Scientists compared images of Europa, a moon of Jupiter, and Greenland to estimate the water was a few meters below the surface. And with water life?
Europa, a moon of the planet Jupiter, could be holding back pockets of water just below its icy surface, according to scientists who based their hypothesis on observation of Greenland’s surface.
The star is one of the prime candidates for searching for extraterrestrial life in the solar system due to the alleged existence of an ocean of liquid water. However, the latter would be under a thick layer of ice, up to 20 to 30 kilometers below the surface, according to data collected by spacecraft.
But some of that water could be much closer to the surface than previously thought, according to the study released Tuesday type communication, who emphasizes that Europe is “young and geologically active”. The most common structure there consists of double ridges, a type of ridges that extend for hundreds of kilometers and whose edges can rise to several hundred meters.
Climate change as an indicator?
Scientists have advanced several hypotheses to explain their formation, including an interaction between the inner ocean and the sheet of ice that covers it. But the difficulty for water to penetrate such a thick surface has led to speculation that the formation of the ridges occurs with pockets of water located just below the surface. That’s exactly what a team of geophysicists from the American University of Stanford observed… in Greenland, a mostly ice-covered island.
There they discovered “a double ice ridge similar in shape to the double ridges found on Europa,” said Riley Culberg, an electrical engineering graduate student at Stanford and lead author of the study. It is about 800 meters long with an average height of 2.1 meters and is located about 60 km from the coast in north-west Greenland.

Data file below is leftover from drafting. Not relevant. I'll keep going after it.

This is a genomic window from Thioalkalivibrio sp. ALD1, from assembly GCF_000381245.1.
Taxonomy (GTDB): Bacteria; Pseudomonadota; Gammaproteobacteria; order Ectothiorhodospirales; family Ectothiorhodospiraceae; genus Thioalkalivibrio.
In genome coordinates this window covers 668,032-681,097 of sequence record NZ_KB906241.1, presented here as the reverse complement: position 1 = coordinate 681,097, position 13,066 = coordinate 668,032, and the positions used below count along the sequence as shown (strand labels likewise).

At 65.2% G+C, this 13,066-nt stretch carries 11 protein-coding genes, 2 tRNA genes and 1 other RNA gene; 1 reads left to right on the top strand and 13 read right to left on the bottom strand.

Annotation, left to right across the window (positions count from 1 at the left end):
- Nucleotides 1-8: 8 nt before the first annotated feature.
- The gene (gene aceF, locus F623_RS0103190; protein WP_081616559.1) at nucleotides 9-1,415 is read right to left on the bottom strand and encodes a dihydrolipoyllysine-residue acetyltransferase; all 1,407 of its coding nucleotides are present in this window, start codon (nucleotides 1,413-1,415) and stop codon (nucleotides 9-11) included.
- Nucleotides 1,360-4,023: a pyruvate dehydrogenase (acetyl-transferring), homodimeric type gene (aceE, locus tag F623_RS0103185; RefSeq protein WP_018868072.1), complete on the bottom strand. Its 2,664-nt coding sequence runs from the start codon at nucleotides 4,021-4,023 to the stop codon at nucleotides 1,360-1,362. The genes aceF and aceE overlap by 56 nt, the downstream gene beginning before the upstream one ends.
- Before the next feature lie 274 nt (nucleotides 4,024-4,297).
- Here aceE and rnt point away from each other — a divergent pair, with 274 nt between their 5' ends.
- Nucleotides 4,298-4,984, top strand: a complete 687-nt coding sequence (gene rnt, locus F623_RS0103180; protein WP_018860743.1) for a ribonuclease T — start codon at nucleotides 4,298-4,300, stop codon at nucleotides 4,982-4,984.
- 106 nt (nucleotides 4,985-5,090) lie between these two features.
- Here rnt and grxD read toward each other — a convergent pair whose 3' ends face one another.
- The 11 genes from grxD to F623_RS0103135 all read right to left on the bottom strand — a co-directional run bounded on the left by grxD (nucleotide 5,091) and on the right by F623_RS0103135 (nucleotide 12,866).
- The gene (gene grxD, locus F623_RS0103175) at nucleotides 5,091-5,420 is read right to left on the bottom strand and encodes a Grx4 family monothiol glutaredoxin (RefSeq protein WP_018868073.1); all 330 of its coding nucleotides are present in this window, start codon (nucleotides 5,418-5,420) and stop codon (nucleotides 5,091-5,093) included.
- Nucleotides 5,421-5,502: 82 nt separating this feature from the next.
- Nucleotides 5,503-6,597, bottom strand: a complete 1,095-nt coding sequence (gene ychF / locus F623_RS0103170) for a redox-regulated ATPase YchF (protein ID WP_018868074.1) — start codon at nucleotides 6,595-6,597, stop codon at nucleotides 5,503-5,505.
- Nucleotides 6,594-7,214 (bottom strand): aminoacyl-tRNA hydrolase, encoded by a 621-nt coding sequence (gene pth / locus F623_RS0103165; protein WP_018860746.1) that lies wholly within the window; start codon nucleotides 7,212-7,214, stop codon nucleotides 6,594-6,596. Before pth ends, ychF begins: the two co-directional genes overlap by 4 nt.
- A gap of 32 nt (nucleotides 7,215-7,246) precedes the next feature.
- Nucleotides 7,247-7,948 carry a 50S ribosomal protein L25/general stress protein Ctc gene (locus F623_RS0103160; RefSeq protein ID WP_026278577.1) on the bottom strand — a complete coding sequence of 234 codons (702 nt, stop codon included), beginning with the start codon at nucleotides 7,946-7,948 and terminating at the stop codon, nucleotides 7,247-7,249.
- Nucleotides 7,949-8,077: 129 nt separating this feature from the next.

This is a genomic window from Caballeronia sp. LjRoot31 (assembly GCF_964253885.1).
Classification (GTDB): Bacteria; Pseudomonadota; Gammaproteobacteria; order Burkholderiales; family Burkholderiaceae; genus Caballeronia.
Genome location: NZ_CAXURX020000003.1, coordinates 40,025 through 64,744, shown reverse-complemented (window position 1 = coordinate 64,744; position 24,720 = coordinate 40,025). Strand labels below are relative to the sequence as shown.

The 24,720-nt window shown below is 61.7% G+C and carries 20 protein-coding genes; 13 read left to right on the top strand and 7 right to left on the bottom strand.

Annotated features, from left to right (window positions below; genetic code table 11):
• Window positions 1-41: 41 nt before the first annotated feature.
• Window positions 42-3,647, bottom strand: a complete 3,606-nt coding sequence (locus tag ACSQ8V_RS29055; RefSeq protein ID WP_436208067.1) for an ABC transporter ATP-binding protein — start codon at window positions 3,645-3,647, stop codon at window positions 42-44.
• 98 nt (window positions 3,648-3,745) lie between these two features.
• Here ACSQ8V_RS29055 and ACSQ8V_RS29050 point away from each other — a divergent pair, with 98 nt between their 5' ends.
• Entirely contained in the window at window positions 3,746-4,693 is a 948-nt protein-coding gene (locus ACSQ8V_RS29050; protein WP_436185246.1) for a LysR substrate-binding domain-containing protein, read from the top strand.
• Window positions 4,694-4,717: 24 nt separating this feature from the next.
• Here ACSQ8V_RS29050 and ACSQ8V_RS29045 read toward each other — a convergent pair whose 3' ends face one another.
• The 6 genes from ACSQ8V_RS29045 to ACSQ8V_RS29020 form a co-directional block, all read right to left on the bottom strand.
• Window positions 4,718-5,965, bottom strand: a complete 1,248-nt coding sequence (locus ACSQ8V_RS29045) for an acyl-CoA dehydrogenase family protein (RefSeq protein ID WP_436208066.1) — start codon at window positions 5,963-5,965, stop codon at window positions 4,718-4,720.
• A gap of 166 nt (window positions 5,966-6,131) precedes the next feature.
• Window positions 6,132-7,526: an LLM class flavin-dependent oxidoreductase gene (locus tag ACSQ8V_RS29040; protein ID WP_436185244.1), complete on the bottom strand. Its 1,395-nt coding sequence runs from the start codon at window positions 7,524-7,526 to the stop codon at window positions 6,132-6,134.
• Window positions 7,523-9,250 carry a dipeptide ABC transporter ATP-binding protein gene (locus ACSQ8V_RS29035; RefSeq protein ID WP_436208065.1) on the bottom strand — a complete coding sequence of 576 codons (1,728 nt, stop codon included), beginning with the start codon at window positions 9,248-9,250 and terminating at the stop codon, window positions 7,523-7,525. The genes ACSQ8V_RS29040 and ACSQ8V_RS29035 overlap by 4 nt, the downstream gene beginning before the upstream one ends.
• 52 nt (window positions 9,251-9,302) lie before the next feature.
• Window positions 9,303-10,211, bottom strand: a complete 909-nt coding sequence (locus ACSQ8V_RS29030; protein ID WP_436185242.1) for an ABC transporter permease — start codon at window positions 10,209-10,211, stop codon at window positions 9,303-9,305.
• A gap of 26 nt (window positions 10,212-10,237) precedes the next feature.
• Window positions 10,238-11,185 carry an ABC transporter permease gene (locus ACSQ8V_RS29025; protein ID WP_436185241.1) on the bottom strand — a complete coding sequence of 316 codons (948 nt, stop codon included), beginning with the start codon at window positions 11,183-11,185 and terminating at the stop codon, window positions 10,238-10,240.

Colleague Dustin Schroeder, a professor of geophysics at Stanford, explains that when we saw these little double ridges, they were “working on something very different in terms of climate change and its impact on Greenland’s surface.”
Two space missions from 2030
Satellite imagery and data collected by aircraft radar made it possible “to see something similar (Europa) on Earth for the first time and to observe the subsurface processes that led to the formation of the ridges,” said Riley Culberg. The team modeled a process involving the freezing, pressurization and rupture of a shallow pocket of water, leading to the formation of the double ridge.
“The water that we observed in Greenland is in the first 30 meters of the ice sheet,” explains Dustin Culberg. On Europa, whose ridges are much higher and longer, he estimates that “pockets of water could form between one and five kilometers deep.”
If their mechanism of formation is indeed the proposed one, these pockets could be very widespread. And if the water they’re made of comes from the inner ocean, they could contain traces of extraterrestrial life.
Two future space missions will allow us to find out more from 2030 onwards. Europa Clipper for NASA will be equipped with a radar similar to that used to explore Greenland. JUICE for the European Space Agency (ESA) will also look at Europa, as well as Jupiter’s other two icy moons, Io and Ganymede.